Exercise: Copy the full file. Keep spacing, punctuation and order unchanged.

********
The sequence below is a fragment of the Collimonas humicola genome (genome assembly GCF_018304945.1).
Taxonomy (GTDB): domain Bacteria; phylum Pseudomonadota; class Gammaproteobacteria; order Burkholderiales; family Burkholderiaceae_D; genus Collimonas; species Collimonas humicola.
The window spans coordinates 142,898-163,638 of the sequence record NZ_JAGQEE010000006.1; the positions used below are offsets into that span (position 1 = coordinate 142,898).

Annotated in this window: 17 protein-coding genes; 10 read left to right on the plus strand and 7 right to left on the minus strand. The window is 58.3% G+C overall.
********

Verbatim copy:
The sequence below is a fragment of the Collimonas humicola genome (genome assembly GCF_018304945.1).
Taxonomy (GTDB): domain Bacteria; phylum Pseudomonadota; class Gammaproteobacteria; order Burkholderiales; family Burkholderiaceae_D; genus Collimonas; species Collimonas humicola.
The window spans coordinates 142,898-163,638 of the sequence record NZ_JAGQEE010000006.1; the positions used below are offsets into that span (position 1 = coordinate 142,898).

Annotated in this window: 17 protein-coding genes; 10 read left to right on the plus strand and 7 right to left on the minus strand. The window is 58.3% G+C overall.